Potentially preventable emergency hospital admissions
Unplanned hospital admissions are both costly and frequently unpleasant experiences for patients. Many hospital admissions related to long-term conditions could be avoided, if timely and effective care is provided to the patient in the community. These conditions are known as ambulatory care-sensitive (ACS) conditions. Here we look at admission for all ACS conditions in England, and three common chronic conditions - chronic obstructive pulmonary disease (COPD), asthma and diabetes - internationally.
There are many different definitions of which conditions should be considered as ACS. The definitions used here are listed in the online appendix to our Focus on Preventable admissions report. For a discussion of the various ways of defining an ACS admission, see Purdy and others (2009).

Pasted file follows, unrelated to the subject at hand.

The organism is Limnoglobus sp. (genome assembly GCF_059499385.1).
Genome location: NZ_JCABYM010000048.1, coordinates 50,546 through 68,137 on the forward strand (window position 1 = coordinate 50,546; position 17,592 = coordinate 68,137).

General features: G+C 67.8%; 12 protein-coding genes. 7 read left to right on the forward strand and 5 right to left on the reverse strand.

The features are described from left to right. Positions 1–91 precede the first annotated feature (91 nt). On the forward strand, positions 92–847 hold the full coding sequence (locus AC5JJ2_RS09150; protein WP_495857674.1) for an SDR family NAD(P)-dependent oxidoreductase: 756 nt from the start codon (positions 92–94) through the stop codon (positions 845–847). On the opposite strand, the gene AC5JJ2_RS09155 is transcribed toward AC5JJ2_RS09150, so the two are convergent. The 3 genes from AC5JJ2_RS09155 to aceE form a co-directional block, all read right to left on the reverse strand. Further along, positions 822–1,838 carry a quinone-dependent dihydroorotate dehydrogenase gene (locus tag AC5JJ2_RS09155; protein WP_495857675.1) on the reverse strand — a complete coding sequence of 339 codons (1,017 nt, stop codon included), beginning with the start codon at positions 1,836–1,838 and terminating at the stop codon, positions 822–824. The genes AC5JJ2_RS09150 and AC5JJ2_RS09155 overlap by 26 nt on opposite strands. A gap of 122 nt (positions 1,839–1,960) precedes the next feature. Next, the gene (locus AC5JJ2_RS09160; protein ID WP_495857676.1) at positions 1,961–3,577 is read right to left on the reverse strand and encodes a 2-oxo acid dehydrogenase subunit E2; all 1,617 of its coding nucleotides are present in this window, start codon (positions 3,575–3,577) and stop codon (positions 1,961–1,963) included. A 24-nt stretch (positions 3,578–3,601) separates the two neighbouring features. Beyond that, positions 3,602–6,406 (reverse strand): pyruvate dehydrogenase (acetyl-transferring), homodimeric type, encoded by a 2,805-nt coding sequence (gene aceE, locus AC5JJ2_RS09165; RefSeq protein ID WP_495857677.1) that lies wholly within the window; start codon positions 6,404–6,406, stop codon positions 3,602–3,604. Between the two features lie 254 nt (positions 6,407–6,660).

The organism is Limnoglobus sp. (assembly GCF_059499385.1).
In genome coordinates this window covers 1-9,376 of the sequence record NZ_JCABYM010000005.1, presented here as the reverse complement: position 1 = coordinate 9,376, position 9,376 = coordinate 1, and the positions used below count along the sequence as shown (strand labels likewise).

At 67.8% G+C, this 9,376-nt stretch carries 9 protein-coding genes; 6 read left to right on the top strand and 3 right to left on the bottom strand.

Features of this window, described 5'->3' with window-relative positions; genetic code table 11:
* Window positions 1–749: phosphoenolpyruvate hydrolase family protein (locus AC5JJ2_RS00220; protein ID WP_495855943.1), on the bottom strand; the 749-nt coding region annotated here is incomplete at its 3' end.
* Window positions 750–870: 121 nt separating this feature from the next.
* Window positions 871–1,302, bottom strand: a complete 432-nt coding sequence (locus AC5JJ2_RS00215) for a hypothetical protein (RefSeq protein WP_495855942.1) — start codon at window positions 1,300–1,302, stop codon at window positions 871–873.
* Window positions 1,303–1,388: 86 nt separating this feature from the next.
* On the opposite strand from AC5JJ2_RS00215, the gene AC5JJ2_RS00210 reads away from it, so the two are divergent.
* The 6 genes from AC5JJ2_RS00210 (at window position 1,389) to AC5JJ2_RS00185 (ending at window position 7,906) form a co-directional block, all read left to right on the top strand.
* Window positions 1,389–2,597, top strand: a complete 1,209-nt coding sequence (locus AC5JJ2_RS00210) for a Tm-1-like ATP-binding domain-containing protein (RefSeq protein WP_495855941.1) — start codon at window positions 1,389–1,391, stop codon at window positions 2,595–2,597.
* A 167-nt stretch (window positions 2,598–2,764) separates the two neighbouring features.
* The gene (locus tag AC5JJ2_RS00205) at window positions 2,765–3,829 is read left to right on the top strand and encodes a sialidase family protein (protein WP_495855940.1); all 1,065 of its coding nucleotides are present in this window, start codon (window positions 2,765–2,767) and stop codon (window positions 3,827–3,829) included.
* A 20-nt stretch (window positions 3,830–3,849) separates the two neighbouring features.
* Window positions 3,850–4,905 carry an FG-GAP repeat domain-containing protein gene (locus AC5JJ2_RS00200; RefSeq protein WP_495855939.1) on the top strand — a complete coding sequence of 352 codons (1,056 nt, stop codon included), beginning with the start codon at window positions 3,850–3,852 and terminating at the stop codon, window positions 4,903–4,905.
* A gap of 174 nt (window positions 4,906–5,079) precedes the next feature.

Definitions and comparability for all the indicators discussed in this report are taken directly from the OECD report Health at a Glance 2013: OECD indicators . Detailed information about the definitions and the source and methods for each country can be found here.
The asthma and COPD indicators are defined as the number of hospital discharges of people aged 15 years and over per 100 000 population.
The indicator for diabetes is based on the sum of three indicators: admissions for short-term and long-term complications and for uncontrolled diabetes without complications. Rates were age-sex standardised to the 2010 OECD population aged 15 and over. Differences in coding practices among countries and the definition of an admission may affect the comparability of data. Differences in disease classification systems, for example between ICD-9-CM and ICD-10-AM, may also affect data comparability.
One of the problems with these indicators is that they look at hospital admissions and do not take account of underlying differences in the prevalence of different conditions. For example, with regard to diabetes, it is not always clear whether lower admission rates are due to a lower prevalence of diabetes in the population or better management of people with diabetes. However, there are several ongoing OECD initiatives that focus on coding practices, dataset structure and data specification, with the aim of making the indicators more useful for international comparison.